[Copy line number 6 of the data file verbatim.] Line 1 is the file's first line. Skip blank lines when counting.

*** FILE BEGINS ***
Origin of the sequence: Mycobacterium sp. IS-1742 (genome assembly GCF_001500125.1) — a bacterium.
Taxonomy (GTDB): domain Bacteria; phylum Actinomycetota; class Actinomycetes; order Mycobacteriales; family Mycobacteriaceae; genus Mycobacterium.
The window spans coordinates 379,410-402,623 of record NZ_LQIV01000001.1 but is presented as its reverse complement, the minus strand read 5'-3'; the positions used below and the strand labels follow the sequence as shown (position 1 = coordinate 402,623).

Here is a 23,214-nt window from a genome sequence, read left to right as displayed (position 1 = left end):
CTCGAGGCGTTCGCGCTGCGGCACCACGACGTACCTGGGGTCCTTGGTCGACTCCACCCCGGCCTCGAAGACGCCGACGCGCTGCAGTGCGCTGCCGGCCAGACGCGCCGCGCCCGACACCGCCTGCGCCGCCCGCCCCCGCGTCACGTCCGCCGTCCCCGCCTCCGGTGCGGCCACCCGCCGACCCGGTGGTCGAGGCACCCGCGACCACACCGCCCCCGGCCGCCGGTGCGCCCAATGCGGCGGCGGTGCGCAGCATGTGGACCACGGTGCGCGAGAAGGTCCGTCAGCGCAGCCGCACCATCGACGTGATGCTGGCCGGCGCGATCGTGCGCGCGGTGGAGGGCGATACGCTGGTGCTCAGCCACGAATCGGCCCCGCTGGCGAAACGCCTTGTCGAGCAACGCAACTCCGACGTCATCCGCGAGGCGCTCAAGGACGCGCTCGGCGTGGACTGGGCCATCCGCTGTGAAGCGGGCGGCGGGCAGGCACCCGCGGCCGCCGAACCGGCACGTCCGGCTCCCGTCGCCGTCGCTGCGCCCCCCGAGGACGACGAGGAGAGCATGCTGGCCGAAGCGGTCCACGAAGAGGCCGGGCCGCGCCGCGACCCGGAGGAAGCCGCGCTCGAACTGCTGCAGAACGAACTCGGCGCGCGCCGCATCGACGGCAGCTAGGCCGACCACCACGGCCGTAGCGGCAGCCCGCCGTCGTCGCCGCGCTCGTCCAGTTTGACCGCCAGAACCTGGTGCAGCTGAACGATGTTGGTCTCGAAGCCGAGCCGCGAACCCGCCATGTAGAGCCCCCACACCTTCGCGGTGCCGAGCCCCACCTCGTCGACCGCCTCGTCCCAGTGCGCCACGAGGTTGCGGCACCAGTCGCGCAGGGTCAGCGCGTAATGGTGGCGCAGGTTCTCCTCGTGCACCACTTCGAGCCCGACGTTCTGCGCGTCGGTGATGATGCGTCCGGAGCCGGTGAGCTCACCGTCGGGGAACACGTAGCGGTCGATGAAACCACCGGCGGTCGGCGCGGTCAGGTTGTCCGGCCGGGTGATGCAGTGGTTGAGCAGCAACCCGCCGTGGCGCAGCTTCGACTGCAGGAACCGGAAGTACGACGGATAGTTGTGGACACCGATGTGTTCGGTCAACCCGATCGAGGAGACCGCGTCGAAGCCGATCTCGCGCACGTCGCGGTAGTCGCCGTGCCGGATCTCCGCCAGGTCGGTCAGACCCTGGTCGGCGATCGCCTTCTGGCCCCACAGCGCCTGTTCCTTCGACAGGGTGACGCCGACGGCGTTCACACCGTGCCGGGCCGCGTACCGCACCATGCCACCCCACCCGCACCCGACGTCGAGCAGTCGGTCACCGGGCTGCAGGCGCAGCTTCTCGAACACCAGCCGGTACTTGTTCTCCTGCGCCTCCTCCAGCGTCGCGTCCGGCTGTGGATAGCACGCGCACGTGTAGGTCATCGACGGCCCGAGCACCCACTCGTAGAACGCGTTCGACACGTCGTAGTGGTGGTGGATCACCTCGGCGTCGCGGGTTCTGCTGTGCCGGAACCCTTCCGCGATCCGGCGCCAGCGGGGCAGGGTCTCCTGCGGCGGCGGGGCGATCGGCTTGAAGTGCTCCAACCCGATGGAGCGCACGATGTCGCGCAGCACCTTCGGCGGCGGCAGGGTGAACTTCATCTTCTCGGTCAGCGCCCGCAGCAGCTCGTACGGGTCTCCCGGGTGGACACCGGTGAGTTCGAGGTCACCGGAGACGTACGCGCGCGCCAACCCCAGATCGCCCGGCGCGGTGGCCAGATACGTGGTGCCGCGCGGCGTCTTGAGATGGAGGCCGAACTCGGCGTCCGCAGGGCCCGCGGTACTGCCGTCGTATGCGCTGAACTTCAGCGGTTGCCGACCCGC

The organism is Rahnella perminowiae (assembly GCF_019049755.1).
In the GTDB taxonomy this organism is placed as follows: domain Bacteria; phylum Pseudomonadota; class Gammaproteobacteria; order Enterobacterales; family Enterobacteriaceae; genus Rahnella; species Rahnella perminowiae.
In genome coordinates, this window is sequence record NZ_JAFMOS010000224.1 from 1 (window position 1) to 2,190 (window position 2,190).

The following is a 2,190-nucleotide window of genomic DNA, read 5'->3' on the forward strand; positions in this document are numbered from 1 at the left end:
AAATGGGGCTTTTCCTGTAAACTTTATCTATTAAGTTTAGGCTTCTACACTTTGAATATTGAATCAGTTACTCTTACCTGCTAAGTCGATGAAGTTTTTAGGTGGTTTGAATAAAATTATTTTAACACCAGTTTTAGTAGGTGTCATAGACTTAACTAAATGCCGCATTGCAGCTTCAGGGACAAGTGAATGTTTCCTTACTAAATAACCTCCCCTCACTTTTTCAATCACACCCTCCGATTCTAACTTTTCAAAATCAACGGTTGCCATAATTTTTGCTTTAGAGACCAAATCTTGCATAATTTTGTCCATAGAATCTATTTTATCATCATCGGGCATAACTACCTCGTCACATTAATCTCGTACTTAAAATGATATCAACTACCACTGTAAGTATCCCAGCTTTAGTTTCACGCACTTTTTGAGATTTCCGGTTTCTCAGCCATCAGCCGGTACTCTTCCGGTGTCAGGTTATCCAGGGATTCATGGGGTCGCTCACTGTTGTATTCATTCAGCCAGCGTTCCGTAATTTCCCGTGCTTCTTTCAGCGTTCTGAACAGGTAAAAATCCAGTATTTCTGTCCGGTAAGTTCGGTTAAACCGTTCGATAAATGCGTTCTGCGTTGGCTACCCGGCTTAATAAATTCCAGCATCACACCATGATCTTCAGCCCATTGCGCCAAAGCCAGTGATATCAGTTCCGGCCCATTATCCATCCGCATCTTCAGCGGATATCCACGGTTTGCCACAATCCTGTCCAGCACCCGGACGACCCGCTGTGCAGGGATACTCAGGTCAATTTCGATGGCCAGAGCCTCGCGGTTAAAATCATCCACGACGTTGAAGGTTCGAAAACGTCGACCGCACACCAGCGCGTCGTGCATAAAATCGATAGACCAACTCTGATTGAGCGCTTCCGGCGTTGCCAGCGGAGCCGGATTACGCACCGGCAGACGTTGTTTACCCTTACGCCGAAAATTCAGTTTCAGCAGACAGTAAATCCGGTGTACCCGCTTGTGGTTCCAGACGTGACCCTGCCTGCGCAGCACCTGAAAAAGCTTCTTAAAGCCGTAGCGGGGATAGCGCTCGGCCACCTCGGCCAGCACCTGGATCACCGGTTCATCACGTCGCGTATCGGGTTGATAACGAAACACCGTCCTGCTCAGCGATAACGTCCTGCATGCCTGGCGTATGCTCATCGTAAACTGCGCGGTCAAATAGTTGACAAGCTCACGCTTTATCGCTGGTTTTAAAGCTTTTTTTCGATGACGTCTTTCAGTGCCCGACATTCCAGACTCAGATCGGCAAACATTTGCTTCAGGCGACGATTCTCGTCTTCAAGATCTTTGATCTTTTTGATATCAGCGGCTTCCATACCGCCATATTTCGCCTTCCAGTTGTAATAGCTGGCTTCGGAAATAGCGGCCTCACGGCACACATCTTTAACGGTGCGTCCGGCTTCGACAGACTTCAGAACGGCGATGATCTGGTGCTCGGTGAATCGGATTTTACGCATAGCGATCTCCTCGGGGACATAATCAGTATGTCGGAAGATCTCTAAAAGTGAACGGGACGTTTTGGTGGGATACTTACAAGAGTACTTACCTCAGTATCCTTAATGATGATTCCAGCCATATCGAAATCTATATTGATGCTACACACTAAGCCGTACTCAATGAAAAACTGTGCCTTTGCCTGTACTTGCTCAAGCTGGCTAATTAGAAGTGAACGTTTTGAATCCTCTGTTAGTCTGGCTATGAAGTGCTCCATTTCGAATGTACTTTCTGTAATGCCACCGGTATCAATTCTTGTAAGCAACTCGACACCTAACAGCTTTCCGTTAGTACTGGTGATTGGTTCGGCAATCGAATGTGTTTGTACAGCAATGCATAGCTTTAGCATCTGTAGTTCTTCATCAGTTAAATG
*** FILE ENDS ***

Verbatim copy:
The organism is Rahnella perminowiae (assembly GCF_019049755.1).